China's per capita arable land resources were one-tenth of those of the United States, while per capita water resources were a quarter of the world average, falling to a sixteenth in the Beijing-Tianjin region, he said.
"We face the constraints of energy resources and other natural resources (so) we cannot copy the existing consumption pattern of energy in developed countries," Zhou Dadi, the top energy planner at the National Development and Reform Commission, said in a speech late last month.
"China has to develop a new approach of industrialisation, using energy and other resources more efficiently, even more efficient than achieved by the best practice in the world now."
The country would strive to cut coal use, which makes up 70 percent of its energy production, and seek to burn it cleaner and more efficiently, Zhou said.
Much of China's move toward renewable energy would include hefty increases in hydroelectricity and nuclear power, he added.
earlier related report
China's farmland shrinks to near warning level
Premier Wen Jiabao has stressed in the annual parliament session that China must defend the red line that arable land never shrinks to less than 120.1 million hectares.
"The reality of 121.9 million hectares of arable land tells us that the situation to protect the arable land is exceptionally severe," the ministry said in the survey results posted on its website late Thursday.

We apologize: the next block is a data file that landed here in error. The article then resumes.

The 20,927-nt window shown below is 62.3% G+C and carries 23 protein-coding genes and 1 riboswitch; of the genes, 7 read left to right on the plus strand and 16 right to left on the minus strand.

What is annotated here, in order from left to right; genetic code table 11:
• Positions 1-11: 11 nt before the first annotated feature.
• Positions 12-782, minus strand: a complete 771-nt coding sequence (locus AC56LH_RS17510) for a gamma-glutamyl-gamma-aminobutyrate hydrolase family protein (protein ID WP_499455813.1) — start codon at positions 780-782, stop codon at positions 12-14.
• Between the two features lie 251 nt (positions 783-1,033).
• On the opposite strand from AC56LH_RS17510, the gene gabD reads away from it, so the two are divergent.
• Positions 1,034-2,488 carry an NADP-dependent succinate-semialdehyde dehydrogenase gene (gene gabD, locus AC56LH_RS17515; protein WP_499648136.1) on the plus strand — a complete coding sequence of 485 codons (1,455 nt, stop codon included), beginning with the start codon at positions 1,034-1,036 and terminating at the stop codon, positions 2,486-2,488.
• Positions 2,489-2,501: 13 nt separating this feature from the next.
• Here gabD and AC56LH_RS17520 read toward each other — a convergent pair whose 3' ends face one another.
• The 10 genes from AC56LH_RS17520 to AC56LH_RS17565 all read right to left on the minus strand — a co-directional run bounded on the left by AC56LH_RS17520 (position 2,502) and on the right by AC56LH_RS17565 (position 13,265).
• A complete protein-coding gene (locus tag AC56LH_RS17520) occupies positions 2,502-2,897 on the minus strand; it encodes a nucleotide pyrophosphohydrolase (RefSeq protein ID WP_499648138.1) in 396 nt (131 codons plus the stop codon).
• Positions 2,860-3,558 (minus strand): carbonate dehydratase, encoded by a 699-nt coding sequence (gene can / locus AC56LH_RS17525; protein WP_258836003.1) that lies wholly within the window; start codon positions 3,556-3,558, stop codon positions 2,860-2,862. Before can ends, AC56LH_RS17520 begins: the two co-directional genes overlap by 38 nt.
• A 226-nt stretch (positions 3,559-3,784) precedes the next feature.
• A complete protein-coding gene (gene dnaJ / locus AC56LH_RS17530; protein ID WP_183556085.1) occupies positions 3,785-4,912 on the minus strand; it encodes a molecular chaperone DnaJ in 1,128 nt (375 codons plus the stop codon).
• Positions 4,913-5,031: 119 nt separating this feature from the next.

The decrease in arable land mainly resulted from reforestation, but the illegal use of arable land for construction purpose also remained rampant, it said.
During the period, more than 36,000 hectares of farmland was illicitly used for construction by local governments before receiving approval, it said.
The situation is even worse considering that China's farmland is becoming increasingly polluted, with coal-dependent factories and polluted waterways causing billions of dollars in damages.
More than 10 million hectares (24.7 million acres), or 10 percent of China's farming land, has been ruined, state-run press reported earlier, citing figures from the country's environment watchdog.
But the land ministry noted that government measures to curb land grabs and better manage its land were taking effect.
The land ministry issued two catalogues last year detailing projects that should be restricted or banned, targeting villas, golf courses and race tracks that take up large amounts of land.
"The key to protecting arable land lies in the management of land used for construction," the China Daily quoted Xu Jian, a researcher with the China Land Science Society as saying.
Source: Agence France-Presse
Email This ArticlePlastic That Degrades In Seawater A Boon For Cruise Industry
Washington, DC (SPX) Apr 10, 2007
Large volumes of plastic waste generated aboard military, merchant and cruise ships must be stored onboard, often for prolonged periods, until they make port. In the future, a new type of environmentally friendly plastic that degrades in seawater may make it safe and practical to toss plastic waste overboard, freeing-up valuable storage space, according to scientists at The University of Southern Mississippi (USM).